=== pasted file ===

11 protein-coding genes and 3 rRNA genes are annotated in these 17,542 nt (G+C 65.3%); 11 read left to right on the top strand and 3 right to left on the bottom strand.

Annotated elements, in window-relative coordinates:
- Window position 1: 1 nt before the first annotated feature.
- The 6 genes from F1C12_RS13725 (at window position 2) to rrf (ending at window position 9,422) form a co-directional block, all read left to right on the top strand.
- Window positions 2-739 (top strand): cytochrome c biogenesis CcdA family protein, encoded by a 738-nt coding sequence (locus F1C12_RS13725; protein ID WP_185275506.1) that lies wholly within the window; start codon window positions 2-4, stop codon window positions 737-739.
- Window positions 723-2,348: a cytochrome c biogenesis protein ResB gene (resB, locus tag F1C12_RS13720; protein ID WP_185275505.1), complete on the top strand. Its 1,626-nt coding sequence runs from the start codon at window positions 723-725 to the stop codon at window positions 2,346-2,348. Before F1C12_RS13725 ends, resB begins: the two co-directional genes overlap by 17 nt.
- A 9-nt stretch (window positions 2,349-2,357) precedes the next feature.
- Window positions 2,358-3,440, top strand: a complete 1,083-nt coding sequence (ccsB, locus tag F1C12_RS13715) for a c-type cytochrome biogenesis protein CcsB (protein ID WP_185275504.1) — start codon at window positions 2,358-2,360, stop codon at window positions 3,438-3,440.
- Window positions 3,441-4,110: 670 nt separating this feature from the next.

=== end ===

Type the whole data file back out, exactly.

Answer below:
11 protein-coding genes and 3 rRNA genes are annotated in these 17,542 nt (G+C 65.3%); 11 read left to right on the top strand and 3 right to left on the bottom strand.

Annotated elements, in window-relative coordinates:
- Window position 1: 1 nt before the first annotated feature.
- The 6 genes from F1C12_RS13725 (at window position 2) to rrf (ending at window position 9,422) form a co-directional block, all read left to right on the top strand.
- Window positions 2-739 (top strand): cytochrome c biogenesis CcdA family protein, encoded by a 738-nt coding sequence (locus F1C12_RS13725; protein ID WP_185275506.1) that lies wholly within the window; start codon window positions 2-4, stop codon window positions 737-739.
- Window positions 723-2,348: a cytochrome c biogenesis protein ResB gene (resB, locus tag F1C12_RS13720; protein ID WP_185275505.1), complete on the top strand. Its 1,626-nt coding sequence runs from the start codon at window positions 723-725 to the stop codon at window positions 2,346-2,348. Before F1C12_RS13725 ends, resB begins: the two co-directional genes overlap by 17 nt.
- A 9-nt stretch (window positions 2,349-2,357) precedes the next feature.
- Window positions 2,358-3,440, top strand: a complete 1,083-nt coding sequence (ccsB, locus tag F1C12_RS13715) for a c-type cytochrome biogenesis protein CcsB (protein ID WP_185275504.1) — start codon at window positions 2,358-2,360, stop codon at window positions 3,438-3,440.
- Window positions 3,441-4,110: 670 nt separating this feature from the next.